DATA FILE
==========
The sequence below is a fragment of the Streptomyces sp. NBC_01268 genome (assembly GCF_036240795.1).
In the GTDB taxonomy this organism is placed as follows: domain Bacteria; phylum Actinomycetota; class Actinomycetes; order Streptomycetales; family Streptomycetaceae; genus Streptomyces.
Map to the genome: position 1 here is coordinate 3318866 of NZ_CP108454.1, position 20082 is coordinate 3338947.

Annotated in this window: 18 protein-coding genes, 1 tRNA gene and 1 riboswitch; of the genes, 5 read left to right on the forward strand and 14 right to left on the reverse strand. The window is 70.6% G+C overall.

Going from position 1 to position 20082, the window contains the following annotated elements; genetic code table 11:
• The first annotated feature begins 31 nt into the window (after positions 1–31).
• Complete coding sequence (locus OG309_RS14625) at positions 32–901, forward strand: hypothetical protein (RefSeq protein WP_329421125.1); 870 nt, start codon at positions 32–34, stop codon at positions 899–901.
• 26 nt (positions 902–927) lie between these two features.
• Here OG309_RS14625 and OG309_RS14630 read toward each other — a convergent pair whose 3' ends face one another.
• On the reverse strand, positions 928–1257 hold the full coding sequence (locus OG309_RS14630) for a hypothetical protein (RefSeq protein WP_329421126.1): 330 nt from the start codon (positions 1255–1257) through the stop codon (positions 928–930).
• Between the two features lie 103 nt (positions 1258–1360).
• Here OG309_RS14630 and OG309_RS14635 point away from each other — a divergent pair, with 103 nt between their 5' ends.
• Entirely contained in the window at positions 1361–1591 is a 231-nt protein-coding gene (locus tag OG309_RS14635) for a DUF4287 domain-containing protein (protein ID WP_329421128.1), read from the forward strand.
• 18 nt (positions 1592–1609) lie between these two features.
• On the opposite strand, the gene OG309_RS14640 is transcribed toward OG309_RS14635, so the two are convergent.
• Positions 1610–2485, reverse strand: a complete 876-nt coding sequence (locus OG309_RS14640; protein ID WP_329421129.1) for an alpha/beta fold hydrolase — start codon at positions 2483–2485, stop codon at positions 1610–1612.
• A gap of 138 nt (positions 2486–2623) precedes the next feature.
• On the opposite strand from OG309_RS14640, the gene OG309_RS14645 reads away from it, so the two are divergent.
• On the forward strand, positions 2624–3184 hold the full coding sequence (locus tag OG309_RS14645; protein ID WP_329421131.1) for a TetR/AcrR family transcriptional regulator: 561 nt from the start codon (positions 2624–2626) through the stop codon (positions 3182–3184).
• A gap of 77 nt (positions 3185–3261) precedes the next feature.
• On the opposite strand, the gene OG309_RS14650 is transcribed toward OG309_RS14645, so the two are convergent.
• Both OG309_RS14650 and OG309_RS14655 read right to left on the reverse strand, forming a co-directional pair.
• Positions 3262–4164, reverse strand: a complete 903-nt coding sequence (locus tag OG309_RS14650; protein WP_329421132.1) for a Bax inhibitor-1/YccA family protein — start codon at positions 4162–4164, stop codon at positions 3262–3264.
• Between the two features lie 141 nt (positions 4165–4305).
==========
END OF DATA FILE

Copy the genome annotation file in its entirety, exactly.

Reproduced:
The sequence below is a fragment of the Streptomyces sp. NBC_01268 genome (assembly GCF_036240795.1).
In the GTDB taxonomy this organism is placed as follows: domain Bacteria; phylum Actinomycetota; class Actinomycetes; order Streptomycetales; family Streptomycetaceae; genus Streptomyces.
Map to the genome: position 1 here is coordinate 3318866 of NZ_CP108454.1, position 20082 is coordinate 3338947.

Annotated in this window: 18 protein-coding genes, 1 tRNA gene and 1 riboswitch; of the genes, 5 read left to right on the forward strand and 14 right to left on the reverse strand. The window is 70.6% G+C overall.

Going from position 1 to position 20082, the window contains the following annotated elements; genetic code table 11:
• The first annotated feature begins 31 nt into the window (after positions 1–31).
• Complete coding sequence (locus OG309_RS14625) at positions 32–901, forward strand: hypothetical protein (RefSeq protein WP_329421125.1); 870 nt, start codon at positions 32–34, stop codon at positions 899–901.
• 26 nt (positions 902–927) lie between these two features.
• Here OG309_RS14625 and OG309_RS14630 read toward each other — a convergent pair whose 3' ends face one another.
• On the reverse strand, positions 928–1257 hold the full coding sequence (locus OG309_RS14630) for a hypothetical protein (RefSeq protein WP_329421126.1): 330 nt from the start codon (positions 1255–1257) through the stop codon (positions 928–930).
• Between the two features lie 103 nt (positions 1258–1360).
• Here OG309_RS14630 and OG309_RS14635 point away from each other — a divergent pair, with 103 nt between their 5' ends.
• Entirely contained in the window at positions 1361–1591 is a 231-nt protein-coding gene (locus tag OG309_RS14635) for a DUF4287 domain-containing protein (protein ID WP_329421128.1), read from the forward strand.
• 18 nt (positions 1592–1609) lie between these two features.
• On the opposite strand, the gene OG309_RS14640 is transcribed toward OG309_RS14635, so the two are convergent.
• Positions 1610–2485, reverse strand: a complete 876-nt coding sequence (locus OG309_RS14640; protein ID WP_329421129.1) for an alpha/beta fold hydrolase — start codon at positions 2483–2485, stop codon at positions 1610–1612.
• A gap of 138 nt (positions 2486–2623) precedes the next feature.
• On the opposite strand from OG309_RS14640, the gene OG309_RS14645 reads away from it, so the two are divergent.
• On the forward strand, positions 2624–3184 hold the full coding sequence (locus tag OG309_RS14645; protein ID WP_329421131.1) for a TetR/AcrR family transcriptional regulator: 561 nt from the start codon (positions 2624–2626) through the stop codon (positions 3182–3184).
• A gap of 77 nt (positions 3185–3261) precedes the next feature.
• On the opposite strand, the gene OG309_RS14650 is transcribed toward OG309_RS14645, so the two are convergent.
• Both OG309_RS14650 and OG309_RS14655 read right to left on the reverse strand, forming a co-directional pair.
• Positions 3262–4164, reverse strand: a complete 903-nt coding sequence (locus tag OG309_RS14650; protein WP_329421132.1) for a Bax inhibitor-1/YccA family protein — start codon at positions 4162–4164, stop codon at positions 3262–3264.
• Between the two features lie 141 nt (positions 4165–4305).